Dr. H. Q. Golder (1911 – 1990)

 
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Dr. Hugh Golder was 50 when he agreed in 1960 with Victor Milligan, who was 30 at that time, to form the firm now known as Golder Associates.

Dr. Golder was a pioneer and authority in the field of geotechnical engineering, beginning his career at the Building Research Station in England, where he was engaged in developing testing techniques for dams and foundations following the failure of the London-area Chingford reservoir dam in 1937.

During World War Two, he worked on the construction of airfields and Mulberry Harbour for the D-Day Normandy landings. He helped to set up and served as a Director of Soil Mechanics Ltd in London, U.K. from 1944 to 1957, working on a wide variety of projects around the world.

Dr. Golder was a co-founder of the international journal Geotechnique in 1948 and published over 50 technical papers, which, as he proudly stated, contained “many with original ideas.”

After resigning on a matter of principle, he set up his own consulting company, during which he carried out a feasibility study for a causeway from Prince Edward Island to the Canadian mainland. One year later,he emigrated with his family to Canada and became a private Toronto- based consultant, working on various projects, as well as consulting to Geocon, where Victor Milligan was the assistant chief engineer.

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In 1960, Dr. Golder was encouraged by Larry Soderman (then at the Ontario Department of Highways) to expand and open a regular consulting practice. Dr. Golder agreed on the basis that someone else would run the business – a challenge which Victor Milligan accepted. H.Q. Golder & Associates was incorporated on July 12, 1960. Dr. Golder served as President until 1974, and Chairman of the Board until 1976, when he retired from full time work.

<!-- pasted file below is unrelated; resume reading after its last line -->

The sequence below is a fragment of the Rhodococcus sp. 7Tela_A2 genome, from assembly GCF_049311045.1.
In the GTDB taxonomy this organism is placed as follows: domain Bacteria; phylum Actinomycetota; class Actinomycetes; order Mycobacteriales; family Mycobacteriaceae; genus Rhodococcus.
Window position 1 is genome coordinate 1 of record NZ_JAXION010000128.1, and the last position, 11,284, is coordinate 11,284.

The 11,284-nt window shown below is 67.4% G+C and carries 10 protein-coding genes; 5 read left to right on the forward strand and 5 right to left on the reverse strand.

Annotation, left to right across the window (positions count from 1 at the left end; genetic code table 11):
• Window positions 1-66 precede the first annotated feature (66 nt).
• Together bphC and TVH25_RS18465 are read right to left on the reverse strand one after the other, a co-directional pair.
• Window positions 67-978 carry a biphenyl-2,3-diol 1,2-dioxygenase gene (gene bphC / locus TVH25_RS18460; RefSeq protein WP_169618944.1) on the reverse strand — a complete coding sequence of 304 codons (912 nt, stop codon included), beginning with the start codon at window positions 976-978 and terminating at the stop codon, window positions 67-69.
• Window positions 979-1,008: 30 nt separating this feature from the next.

Victor Milligan emphasized that Dr. Golder, besides having a splendid reputation, was a wonderful mentor and friend, had great confidence in young people, a great sense of loyalty to friends, and a passion to do good work.

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One of the projects that Milligan particularly liked to emphasize is the Arrow Lakes dam on the Columbia River in B.C. (now known as the Hugh Keenleyside dam) which came through Dr. Golder. It served as a critical early project for the new company and helped establish its reputation. The dam was the first in the world of any size built by bottom dumping fill into flowing water.

In an obituary in Geotechnique, Professor Gibson described Dr. Golder as “a man of honesty and compassion, he helped both client and competitor with equal grace; a man of vision, he stimulated others to excel through his leadership and guidance.”

Dr. Golder liked to write poetry, both about soil mechanics and the friends he admired. Upon his passing, it was said he was “a man of wit, poetry and discernment, and he sought the high road for himself and others to follow.”

John Boyd wrote in Golder’s 50th anniversary historical overview in 2010: “From the comments of those who knew him (Dr. Golder) well, it is clear to me that his experience and reputation from decades of practice in his chosen field provided the springboard from which the company could quickly grow in its early years. He personally financed the start-up of business and deferred his own salary (for one and a half years) until the company could afford to pay him. He set a high standard for technical excellence in the performance of Golder work.”

 

 

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